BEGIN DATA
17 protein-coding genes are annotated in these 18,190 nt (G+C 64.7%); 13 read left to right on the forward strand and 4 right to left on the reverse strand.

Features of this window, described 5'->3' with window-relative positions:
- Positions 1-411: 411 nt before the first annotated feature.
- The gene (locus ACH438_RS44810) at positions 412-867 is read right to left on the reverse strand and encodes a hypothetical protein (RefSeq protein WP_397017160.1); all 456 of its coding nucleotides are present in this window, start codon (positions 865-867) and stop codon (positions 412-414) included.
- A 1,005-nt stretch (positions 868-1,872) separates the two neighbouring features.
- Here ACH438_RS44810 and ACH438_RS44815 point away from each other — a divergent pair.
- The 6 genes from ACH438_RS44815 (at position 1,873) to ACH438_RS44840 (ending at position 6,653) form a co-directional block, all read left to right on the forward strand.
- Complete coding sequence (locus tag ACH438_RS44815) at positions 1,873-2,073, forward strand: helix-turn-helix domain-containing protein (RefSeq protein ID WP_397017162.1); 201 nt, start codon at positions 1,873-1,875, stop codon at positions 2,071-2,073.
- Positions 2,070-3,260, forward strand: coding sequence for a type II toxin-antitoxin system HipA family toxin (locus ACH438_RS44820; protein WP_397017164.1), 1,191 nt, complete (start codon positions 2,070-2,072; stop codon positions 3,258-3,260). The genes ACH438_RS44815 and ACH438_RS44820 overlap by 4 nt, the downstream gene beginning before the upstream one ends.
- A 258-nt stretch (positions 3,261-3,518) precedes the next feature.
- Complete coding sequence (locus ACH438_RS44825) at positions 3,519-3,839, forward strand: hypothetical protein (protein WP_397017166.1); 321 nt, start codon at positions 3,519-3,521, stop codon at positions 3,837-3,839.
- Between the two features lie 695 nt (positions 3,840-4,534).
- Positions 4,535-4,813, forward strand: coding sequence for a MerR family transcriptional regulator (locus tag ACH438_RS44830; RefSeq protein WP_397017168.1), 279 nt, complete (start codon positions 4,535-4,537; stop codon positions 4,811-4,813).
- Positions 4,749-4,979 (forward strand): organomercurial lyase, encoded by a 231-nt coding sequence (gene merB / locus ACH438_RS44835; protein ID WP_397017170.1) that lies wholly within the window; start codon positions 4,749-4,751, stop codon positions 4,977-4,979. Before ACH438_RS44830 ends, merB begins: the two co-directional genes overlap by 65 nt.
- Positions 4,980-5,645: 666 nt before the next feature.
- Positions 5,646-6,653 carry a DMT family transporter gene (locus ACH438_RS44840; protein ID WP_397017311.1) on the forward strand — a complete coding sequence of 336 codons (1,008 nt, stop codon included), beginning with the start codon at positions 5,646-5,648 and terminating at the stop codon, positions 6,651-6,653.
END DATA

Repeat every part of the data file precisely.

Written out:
17 protein-coding genes are annotated in these 18,190 nt (G+C 64.7%); 13 read left to right on the forward strand and 4 right to left on the reverse strand.

Features of this window, described 5'->3' with window-relative positions:
- Positions 1-411: 411 nt before the first annotated feature.
- The gene (locus ACH438_RS44810) at positions 412-867 is read right to left on the reverse strand and encodes a hypothetical protein (RefSeq protein WP_397017160.1); all 456 of its coding nucleotides are present in this window, start codon (positions 865-867) and stop codon (positions 412-414) included.
- A 1,005-nt stretch (positions 868-1,872) separates the two neighbouring features.
- Here ACH438_RS44810 and ACH438_RS44815 point away from each other — a divergent pair.
- The 6 genes from ACH438_RS44815 (at position 1,873) to ACH438_RS44840 (ending at position 6,653) form a co-directional block, all read left to right on the forward strand.
- Complete coding sequence (locus tag ACH438_RS44815) at positions 1,873-2,073, forward strand: helix-turn-helix domain-containing protein (RefSeq protein ID WP_397017162.1); 201 nt, start codon at positions 1,873-1,875, stop codon at positions 2,071-2,073.
- Positions 2,070-3,260, forward strand: coding sequence for a type II toxin-antitoxin system HipA family toxin (locus ACH438_RS44820; protein WP_397017164.1), 1,191 nt, complete (start codon positions 2,070-2,072; stop codon positions 3,258-3,260). The genes ACH438_RS44815 and ACH438_RS44820 overlap by 4 nt, the downstream gene beginning before the upstream one ends.
- A 258-nt stretch (positions 3,261-3,518) precedes the next feature.
- Complete coding sequence (locus ACH438_RS44825) at positions 3,519-3,839, forward strand: hypothetical protein (protein WP_397017166.1); 321 nt, start codon at positions 3,519-3,521, stop codon at positions 3,837-3,839.
- Between the two features lie 695 nt (positions 3,840-4,534).
- Positions 4,535-4,813, forward strand: coding sequence for a MerR family transcriptional regulator (locus tag ACH438_RS44830; RefSeq protein WP_397017168.1), 279 nt, complete (start codon positions 4,535-4,537; stop codon positions 4,811-4,813).
- Positions 4,749-4,979 (forward strand): organomercurial lyase, encoded by a 231-nt coding sequence (gene merB / locus ACH438_RS44835; protein ID WP_397017170.1) that lies wholly within the window; start codon positions 4,749-4,751, stop codon positions 4,977-4,979. Before ACH438_RS44830 ends, merB begins: the two co-directional genes overlap by 65 nt.
- Positions 4,980-5,645: 666 nt before the next feature.
- Positions 5,646-6,653 carry a DMT family transporter gene (locus ACH438_RS44840; protein ID WP_397017311.1) on the forward strand — a complete coding sequence of 336 codons (1,008 nt, stop codon included), beginning with the start codon at positions 5,646-5,648 and terminating at the stop codon, positions 6,651-6,653.